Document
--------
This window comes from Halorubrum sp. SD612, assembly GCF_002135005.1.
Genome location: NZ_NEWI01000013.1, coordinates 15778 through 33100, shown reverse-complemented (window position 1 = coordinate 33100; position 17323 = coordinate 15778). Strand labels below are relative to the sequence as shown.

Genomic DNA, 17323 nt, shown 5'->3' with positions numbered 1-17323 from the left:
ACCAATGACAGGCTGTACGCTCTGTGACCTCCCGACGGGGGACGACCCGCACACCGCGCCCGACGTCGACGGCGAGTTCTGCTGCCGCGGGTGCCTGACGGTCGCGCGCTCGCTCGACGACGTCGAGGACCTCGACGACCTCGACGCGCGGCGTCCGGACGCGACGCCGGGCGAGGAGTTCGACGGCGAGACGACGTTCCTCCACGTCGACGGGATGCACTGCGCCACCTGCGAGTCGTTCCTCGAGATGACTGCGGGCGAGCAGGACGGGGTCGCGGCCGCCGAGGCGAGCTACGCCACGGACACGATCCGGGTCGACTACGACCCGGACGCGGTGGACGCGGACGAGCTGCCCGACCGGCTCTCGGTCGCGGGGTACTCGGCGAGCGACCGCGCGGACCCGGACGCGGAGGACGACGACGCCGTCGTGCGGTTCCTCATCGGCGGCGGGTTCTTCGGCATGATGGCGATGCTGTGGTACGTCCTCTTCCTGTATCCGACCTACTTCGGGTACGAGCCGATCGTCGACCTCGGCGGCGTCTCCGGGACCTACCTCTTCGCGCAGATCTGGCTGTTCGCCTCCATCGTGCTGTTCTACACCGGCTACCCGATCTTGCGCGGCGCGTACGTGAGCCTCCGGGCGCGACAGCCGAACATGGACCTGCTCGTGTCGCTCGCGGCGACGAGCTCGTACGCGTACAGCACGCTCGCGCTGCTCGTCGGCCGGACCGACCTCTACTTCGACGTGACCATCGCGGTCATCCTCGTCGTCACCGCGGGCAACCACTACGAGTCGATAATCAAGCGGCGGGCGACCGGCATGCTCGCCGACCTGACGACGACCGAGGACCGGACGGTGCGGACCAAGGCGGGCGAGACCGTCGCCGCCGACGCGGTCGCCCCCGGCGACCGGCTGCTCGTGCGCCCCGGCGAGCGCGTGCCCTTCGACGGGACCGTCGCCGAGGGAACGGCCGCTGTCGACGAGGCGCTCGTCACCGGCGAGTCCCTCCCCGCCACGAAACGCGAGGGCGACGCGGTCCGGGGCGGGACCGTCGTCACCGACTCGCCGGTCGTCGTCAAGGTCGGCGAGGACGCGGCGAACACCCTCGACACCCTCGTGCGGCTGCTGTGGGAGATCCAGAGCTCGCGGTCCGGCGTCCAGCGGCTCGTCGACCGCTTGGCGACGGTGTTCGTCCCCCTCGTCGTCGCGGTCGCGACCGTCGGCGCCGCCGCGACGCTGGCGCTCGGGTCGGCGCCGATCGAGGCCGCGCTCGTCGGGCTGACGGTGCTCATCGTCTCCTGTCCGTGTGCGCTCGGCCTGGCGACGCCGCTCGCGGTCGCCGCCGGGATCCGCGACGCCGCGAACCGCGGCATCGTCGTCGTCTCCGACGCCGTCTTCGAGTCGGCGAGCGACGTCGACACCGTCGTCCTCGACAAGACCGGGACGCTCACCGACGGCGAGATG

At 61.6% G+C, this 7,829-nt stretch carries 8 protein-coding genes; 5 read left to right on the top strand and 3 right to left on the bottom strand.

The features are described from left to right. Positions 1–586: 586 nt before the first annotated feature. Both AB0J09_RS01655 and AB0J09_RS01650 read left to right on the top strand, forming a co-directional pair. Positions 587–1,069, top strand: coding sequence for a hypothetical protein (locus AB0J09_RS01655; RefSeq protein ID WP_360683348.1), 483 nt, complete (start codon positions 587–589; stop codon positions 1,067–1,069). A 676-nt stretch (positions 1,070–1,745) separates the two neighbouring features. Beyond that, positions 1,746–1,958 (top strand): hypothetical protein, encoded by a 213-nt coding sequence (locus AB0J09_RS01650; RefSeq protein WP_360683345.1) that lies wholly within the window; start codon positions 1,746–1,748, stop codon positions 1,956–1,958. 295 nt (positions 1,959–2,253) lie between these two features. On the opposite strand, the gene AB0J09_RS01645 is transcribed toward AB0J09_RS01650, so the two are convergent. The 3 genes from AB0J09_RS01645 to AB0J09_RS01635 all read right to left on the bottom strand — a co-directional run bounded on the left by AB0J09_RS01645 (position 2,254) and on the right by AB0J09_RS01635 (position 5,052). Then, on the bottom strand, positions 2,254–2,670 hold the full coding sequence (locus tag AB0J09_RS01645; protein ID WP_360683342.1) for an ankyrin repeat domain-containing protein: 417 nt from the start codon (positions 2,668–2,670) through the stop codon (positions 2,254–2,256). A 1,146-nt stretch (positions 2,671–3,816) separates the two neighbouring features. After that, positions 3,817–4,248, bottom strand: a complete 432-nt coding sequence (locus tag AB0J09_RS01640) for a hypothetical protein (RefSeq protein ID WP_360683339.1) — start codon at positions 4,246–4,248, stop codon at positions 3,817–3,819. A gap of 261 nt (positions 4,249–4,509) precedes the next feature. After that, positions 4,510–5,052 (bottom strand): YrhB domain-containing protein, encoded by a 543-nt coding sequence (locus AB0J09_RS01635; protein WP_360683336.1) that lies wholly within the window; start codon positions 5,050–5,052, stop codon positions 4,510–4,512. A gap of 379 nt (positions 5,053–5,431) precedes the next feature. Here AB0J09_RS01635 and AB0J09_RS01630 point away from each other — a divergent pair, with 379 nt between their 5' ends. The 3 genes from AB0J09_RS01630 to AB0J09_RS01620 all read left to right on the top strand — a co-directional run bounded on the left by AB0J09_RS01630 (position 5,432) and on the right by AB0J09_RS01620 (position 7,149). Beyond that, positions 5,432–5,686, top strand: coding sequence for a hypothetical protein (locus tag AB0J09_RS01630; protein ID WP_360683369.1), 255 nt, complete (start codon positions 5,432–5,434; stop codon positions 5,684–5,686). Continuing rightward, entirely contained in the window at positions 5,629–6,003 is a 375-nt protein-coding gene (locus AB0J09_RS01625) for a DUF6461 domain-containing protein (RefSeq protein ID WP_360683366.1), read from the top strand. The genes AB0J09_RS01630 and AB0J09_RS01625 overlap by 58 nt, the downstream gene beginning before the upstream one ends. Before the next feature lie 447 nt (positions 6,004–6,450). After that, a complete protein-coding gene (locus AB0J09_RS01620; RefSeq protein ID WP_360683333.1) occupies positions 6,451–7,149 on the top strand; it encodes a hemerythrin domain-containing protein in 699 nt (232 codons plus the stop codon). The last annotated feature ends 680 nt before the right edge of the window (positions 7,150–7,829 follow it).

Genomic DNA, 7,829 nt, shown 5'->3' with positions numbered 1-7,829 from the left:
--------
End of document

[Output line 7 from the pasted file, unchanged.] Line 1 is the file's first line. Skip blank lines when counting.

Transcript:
Genomic DNA, 7,829 nt, shown 5'->3' with positions numbered 1-7,829 from the left: